A French court is allowing a case against major cement and concrete producer Lafarge SA to continue, rejecting the company’s appeal to dismiss charges of complicity in crimes against humanity over accusations it made payments to the Islamic State in Syria.

The May 18 ruling from the Paris Court of Appeals upholds a decision from France’s top court last year which had overturned an early victory for Lafarge in the case. 

Advocacy groups Sherpa and the European Center for Constitutional and Human Rights (ECCHR), as well as 11 Syrian former employees of Lafarge, say the company paid as much as 13 million euro—worth about $17.3 million at the time—to armed groups in an attempt to keep a cement plant operating in Jalabiya after fighting broke out in 2011. Those groups allegedly include the Islamic State and others designated as terrorist groups by the U.S. and the European Union. 

“This ruling should be a strong wake-up call for companies doing business in conflict zones,” Cannelle Lavite, ECCHR co-director said in a statement. “Companies can no longer justify their involvement in criminal actions with financial reasons. If they enable or fuel crimes—even if they only pursue commercial purposes—they might be complicit and should be held accountable.”

Lafarge merged with the Swiss Holcim Group in 2015, after the alleged payments were made and after the Islamic State reportedly seized the plant. In a statement, Holcim said it strongly disagrees with the court’s decision, and that it plans to appeal the ruling.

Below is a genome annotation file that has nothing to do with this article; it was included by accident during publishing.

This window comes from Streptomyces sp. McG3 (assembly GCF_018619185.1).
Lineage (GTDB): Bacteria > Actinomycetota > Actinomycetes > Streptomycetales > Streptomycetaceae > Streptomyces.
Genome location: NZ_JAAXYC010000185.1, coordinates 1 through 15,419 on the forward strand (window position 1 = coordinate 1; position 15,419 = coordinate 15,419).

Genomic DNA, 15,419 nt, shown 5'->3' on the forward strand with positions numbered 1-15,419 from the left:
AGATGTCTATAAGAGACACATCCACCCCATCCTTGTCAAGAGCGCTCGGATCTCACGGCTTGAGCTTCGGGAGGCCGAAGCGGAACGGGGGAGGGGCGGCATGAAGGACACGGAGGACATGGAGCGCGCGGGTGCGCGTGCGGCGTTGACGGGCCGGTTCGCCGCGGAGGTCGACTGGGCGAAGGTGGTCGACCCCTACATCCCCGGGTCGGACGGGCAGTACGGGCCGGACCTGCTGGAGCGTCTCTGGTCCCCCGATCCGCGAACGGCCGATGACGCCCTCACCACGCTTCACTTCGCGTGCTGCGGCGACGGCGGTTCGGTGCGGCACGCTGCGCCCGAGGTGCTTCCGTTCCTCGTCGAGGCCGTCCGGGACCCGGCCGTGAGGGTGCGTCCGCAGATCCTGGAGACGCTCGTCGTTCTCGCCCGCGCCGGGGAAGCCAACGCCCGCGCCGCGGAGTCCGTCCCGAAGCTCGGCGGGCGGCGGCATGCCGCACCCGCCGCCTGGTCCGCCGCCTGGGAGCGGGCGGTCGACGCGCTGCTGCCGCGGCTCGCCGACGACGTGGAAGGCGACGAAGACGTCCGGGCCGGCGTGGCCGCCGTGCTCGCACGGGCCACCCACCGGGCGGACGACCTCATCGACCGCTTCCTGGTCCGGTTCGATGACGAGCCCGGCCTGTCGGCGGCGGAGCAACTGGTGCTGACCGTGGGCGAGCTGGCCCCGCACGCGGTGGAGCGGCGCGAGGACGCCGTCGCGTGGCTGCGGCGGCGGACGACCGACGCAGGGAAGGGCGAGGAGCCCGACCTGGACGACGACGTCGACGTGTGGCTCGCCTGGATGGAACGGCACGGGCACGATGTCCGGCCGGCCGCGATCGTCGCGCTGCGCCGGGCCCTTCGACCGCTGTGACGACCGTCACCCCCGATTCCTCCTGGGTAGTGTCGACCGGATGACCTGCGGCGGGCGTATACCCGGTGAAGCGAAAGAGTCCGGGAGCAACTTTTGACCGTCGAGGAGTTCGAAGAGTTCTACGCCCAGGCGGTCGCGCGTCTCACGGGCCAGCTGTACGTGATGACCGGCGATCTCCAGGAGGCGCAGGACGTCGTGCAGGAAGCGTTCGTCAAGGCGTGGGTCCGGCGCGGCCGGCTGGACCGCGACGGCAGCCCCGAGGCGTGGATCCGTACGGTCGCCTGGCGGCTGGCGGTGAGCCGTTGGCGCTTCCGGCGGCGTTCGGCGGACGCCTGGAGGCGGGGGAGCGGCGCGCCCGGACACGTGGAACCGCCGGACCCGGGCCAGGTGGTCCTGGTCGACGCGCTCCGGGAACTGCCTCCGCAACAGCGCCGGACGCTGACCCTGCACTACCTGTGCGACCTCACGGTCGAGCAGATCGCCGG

“It is important to note that this decision is not a ruling on the merits of the case,” Holcim said. “It is about determining the scope of the charges under investigation.”

As ENR previously reported, Holcim has conducted an internal review of the allegations and said that Lafarge employees decided to make payments to intermediaries for the armed groups after non-Syrian employees left the country. 

“We reiterate that the alleged conduct at Lafarge SA is in stark contrast with everything that the group stands for as a company,” Holcim said in its statement. “The events concerning Lafarge SA were concealed from our board at the time of the merger in 2015 and go completely against our values. Lafarge SA continues to cooperate fully with the French authorities in their investigation into the alleged conduct.”

One of the plaintiffs, identified only as Mohammad, said in a statement that Lafarge put him and other former employees in danger “for the sake of profits.”

With the case moving forward, the message to parent companies is clear: they must protect all employees in their production and value chain, including those of their foreign subsidiaries," said Sandra Cossart, Sherpa executive director, in a statement.

The $640-million Jalabiya plant opened in 2010, ENR previously reported. Starting the next year, it was unable to operate full-time because of the conflict and Lafarge ultimately abandoned it in 2014.